After previewing the inaugural Curious Festival what seems like ages ago, I was determined to go along to some of the events organised in this week-long festival celebrating LGBTQI culture. I didn’t manage to get to many events during the working week, but I made sure that I attended the Vogue Ball on the Saturday night, and the finale showcase at Baltic the night after. The programme was eclectic and exciting, and I can’t wait to get to more events next year, when it’s sure to be back – bigger, better and even more fabulous.
|It was difficult to ignore the Baltic Live Is Curious Event with this marketing!|
I found out about the Baltic Event at the Vogue Ball and felt a strong pull towards it. When I read more about it I realised that it was a combination of the performances that was so enticing – a whistle-stop tour through the life of Corrie’s first ground-breaking trans character Hayley Cropper with the award-winning trans performer Kate O’Donnell, A Blighted Life – a raw and eclectic dance performance choreographed by Gavin Coward and my new favourite anti-drag queen, the jaw-droppingly hilarious and legendary performance artist David Hoyle.
|Drag Queen Sculptures Venus Dimilo and Ill Health|
We were treated to a performance by Pi The Mime, an award-winning cabaret artist before the main event, which was truly captivating. The skit was based on an office worker who is inundated with work calls, has enough of the constant ringing before resorting to self-expression via dance, mime and clothing removal (before ceremoniously shooting the phone), to the sounds of Jessie J’s Domino (check out the routine on Youtube).
|Pi The Mime|
Gavin Coward – A Blighted Life
Gavin Coward’s A Blighted Life was a riot of colour, movement and clothes, interspersed with an eclectic global soundtrack and recordings of extremist attitudes towards homosexuality over the years (Thatcher saying some ridiculously bigoted crap amongst other shocking things). I loved the energy of Alicia Colette Meehan (the only female performer) who made great use of props such as scarves, rubber tyres and an onstage wardrobe, alongside Gavin Coward himself and Patrick Ziza. The sheer physicality of the performance was impressive, and I especially enjoyed the jumping rope element (which probably has a deeper meaning that I can’t quite fathom) and their creativity with tyres.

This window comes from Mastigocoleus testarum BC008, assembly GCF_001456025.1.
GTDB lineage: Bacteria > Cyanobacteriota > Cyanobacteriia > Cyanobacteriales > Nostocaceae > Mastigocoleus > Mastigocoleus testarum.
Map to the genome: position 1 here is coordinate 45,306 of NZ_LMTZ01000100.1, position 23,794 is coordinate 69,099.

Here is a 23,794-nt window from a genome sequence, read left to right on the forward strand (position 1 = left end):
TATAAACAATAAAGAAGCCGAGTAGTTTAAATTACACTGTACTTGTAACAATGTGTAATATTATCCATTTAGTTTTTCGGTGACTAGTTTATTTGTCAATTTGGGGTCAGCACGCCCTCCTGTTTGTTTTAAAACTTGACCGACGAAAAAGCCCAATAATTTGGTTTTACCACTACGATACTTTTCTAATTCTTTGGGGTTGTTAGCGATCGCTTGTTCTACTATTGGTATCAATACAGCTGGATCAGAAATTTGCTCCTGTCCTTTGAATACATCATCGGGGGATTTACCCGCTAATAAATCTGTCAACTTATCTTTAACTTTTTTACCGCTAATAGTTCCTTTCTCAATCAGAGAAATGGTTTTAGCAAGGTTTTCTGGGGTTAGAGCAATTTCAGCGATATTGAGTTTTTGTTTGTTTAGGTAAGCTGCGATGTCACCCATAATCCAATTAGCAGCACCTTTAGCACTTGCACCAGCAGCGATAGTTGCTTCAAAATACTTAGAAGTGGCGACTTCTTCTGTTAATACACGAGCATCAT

|The colourful and thought-provoking A Blighted Life|
Hayley and Me – Kate O’Donnell
Next up was the highly enjoyable Hayley and Me, a unique interactive cabaret act by award-winning trans performer and writer Kate O’Donnell. Subject – Hayley Cropper from Corrie. It transpired that Kate was going to take us all back through the rollercoaster life of the first trans soap character (it’s amazing to think she first hit our screens in 1998). I loved the idea of basing a show around her, creating a powerpoint of her most memorable storylines and enlisting an audience member to dress up as Hayley and pretend to be interviewed. I couldn’t remember some of the more out-there storylines (Hayley volunteering in Mozambique), but I liked the way that Kate explored the similarities between her own journey and Hayley’s, with a lot of Spice Girls tracks thrown in for good measure. The story she told about telling the Water Board that she was changing her name because she was trans showed how attitudes have improved, despite current challenges for the trans community worldwide. I’m going to catch her You’ve Changed show at Edinburgh fringe.
|Hayley and Me had soap storylines, an afternoon tea interview and singing!|
I’d got a taste of David Hoyle’s unique character at the Vogue Ball, when he was judging the various heats. He used words like ‘beguiling’ and I instantly became a super fan. Later on that night I watched an interview with him on Youtube, and was amazed at his rollercoaster story (he rose to fame on Channel 4 as anti-drag queen Divine David, but subsequently suffered a breakdown) and decided instantly that he was my spirit animal.
His very presence sucks the energy out of the room, and I couldn’t take my eyes of his blue stockings. As a host he is mesmerising and thought-provoking, flip-flopping between being hilariously funny to making you think with some socio-political statement the next second. I absolutely identified with his socialist rants and his ‘probably considered controversial but correct’ ideas about the BBC and the Tories (I practically jumped out of my seat cheering when he suggested that we all stop paying our direct debits and bills to bring down the elite). You can see why he is still drawing crowds up and down the country and has achieved legendary status within the LGBTQI community and beyond (he is being immortalised in a photobook which was funded by a Kickstarter project).
|The inimitable David Hoyle|
His particular brand of gender terrorism is infectious, and I literally spiralled through the complete range of human emotions whilst watching him, especially during his multi-disciplinary performance where he alternated between belting out ‘You Made Me Love You’ (I Didn’t Want To Do It) recorded by Judy Garland, to painting an audience member to the dance version of aha’s much-loved Take On Me (after an obligatory costume change). I also loved what he was saying about a renaissance in Northern cities and that London is no longer the only place for creatives.
I was so inspired and impressed by the sheer amount of talent and creativity on show over the weekend. Thank God that such festivals are now becoming more mainstream, and we don’t necessarily need to traipse to London to enjoy them. Congratulations to the Phil Douglas and the Curious team for bringing these innovative events to the North East!
*All images by Michael McGuire